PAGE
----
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Genome Café Serves Up Science, Picture of Giovanni Parmigiani

Genome Café Serves Up Science

Gene researchers from diverse disciplines now have a new space at the School for collaborative work.

The Bloomberg School's new Genome Café offers pods of boomerang-shaped tables, high-powered computers and comfortable meeting space—just don't expect baristas or mocha lattes.

Housed on the Wolfe Street Building's third floor, the café opened this spring as a collaborative space where researchers from Biostatistics, Molecular Microbiology and Immunology, and Epidemiology could meet and brainstorm genomics issues. The study of genes and their functions, genomics is believed to be key to understanding and curing human disease.

"A student in Molecular Microbiology and Immunology may be doing research in the genetics of malaria and need to interact with someone who has worked on that data before, maybe a biostatistician," explains Giovanni Parmigiani, PhD, professor of Oncology, with a joint appointment in Biostatistics. "They would go there to do data analysis and know people in this environment."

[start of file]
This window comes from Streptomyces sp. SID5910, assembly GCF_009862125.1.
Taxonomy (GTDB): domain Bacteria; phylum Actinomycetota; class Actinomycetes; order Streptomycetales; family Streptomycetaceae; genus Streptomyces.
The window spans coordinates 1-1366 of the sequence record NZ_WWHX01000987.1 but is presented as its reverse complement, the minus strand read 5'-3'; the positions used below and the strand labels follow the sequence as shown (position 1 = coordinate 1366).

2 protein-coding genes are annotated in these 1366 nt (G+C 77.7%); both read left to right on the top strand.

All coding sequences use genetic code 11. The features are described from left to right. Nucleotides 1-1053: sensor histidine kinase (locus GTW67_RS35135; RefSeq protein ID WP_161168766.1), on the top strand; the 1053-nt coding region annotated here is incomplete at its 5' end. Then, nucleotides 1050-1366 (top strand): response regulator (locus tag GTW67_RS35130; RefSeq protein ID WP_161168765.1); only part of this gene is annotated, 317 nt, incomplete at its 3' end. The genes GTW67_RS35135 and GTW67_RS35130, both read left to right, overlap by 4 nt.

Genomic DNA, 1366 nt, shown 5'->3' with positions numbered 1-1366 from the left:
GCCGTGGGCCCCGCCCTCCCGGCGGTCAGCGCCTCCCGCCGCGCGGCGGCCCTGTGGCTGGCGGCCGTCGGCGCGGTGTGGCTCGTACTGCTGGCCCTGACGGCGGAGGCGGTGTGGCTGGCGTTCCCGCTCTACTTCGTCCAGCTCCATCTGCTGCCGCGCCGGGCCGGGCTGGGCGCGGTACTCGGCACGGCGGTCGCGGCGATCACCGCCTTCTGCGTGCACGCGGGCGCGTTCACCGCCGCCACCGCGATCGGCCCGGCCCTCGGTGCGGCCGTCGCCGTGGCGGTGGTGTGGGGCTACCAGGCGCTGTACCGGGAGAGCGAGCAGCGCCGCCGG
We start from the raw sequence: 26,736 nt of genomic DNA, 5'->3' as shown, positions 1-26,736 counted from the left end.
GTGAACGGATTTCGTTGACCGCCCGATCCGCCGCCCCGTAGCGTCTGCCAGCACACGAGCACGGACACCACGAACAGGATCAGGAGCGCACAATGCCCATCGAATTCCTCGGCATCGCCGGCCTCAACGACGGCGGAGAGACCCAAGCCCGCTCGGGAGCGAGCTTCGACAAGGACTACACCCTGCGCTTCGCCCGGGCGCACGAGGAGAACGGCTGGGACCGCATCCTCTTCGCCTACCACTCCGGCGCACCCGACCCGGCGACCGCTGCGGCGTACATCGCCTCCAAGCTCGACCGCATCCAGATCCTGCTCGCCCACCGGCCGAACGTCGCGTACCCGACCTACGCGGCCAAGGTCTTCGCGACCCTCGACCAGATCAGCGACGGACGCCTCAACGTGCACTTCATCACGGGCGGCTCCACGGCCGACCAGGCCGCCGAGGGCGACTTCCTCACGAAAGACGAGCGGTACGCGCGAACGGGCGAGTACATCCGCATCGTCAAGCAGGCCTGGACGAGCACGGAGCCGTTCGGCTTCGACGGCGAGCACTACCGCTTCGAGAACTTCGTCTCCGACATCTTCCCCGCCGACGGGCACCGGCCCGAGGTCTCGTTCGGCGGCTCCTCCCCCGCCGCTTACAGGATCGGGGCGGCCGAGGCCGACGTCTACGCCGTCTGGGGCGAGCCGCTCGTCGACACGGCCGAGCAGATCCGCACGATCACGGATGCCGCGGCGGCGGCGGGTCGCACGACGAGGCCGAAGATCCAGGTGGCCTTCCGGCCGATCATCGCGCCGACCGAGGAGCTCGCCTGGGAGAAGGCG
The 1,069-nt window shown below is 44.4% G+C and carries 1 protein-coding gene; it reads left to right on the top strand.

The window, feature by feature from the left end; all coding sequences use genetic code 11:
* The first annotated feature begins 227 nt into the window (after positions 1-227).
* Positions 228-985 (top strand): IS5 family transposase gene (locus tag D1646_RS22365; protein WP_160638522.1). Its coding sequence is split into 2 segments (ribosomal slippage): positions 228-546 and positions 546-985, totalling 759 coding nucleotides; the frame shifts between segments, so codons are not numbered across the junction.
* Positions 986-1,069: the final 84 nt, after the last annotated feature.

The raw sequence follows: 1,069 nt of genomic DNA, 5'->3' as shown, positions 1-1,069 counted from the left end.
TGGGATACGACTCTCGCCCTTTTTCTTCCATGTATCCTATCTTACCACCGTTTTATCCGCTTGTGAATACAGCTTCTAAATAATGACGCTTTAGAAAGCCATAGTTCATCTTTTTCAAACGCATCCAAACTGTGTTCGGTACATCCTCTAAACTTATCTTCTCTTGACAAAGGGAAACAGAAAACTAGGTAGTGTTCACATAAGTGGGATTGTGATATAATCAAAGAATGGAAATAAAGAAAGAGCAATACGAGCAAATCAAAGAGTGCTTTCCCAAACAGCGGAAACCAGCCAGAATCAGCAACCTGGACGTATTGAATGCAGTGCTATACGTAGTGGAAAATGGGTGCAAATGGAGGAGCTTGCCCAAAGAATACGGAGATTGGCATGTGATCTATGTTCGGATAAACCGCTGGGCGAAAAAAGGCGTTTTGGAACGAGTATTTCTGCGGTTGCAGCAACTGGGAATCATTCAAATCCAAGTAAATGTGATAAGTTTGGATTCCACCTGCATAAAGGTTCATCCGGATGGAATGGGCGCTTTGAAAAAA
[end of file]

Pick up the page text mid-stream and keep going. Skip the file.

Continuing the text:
A high-performance scientific computing cluster—a collection of computers run by a central computer that divvies up computationally intensive tasks—enables researchers who study such things as protein folding and epigenetics to perform sophisticated computational analyses.

"We originally thought we'd call it a lab but we decided on café because we wanted to emphasize the interactive side of it," says Parmigiani.

So where's the java? "Actually, we had a heated debate on that, but we decided it would be too messy," he says.

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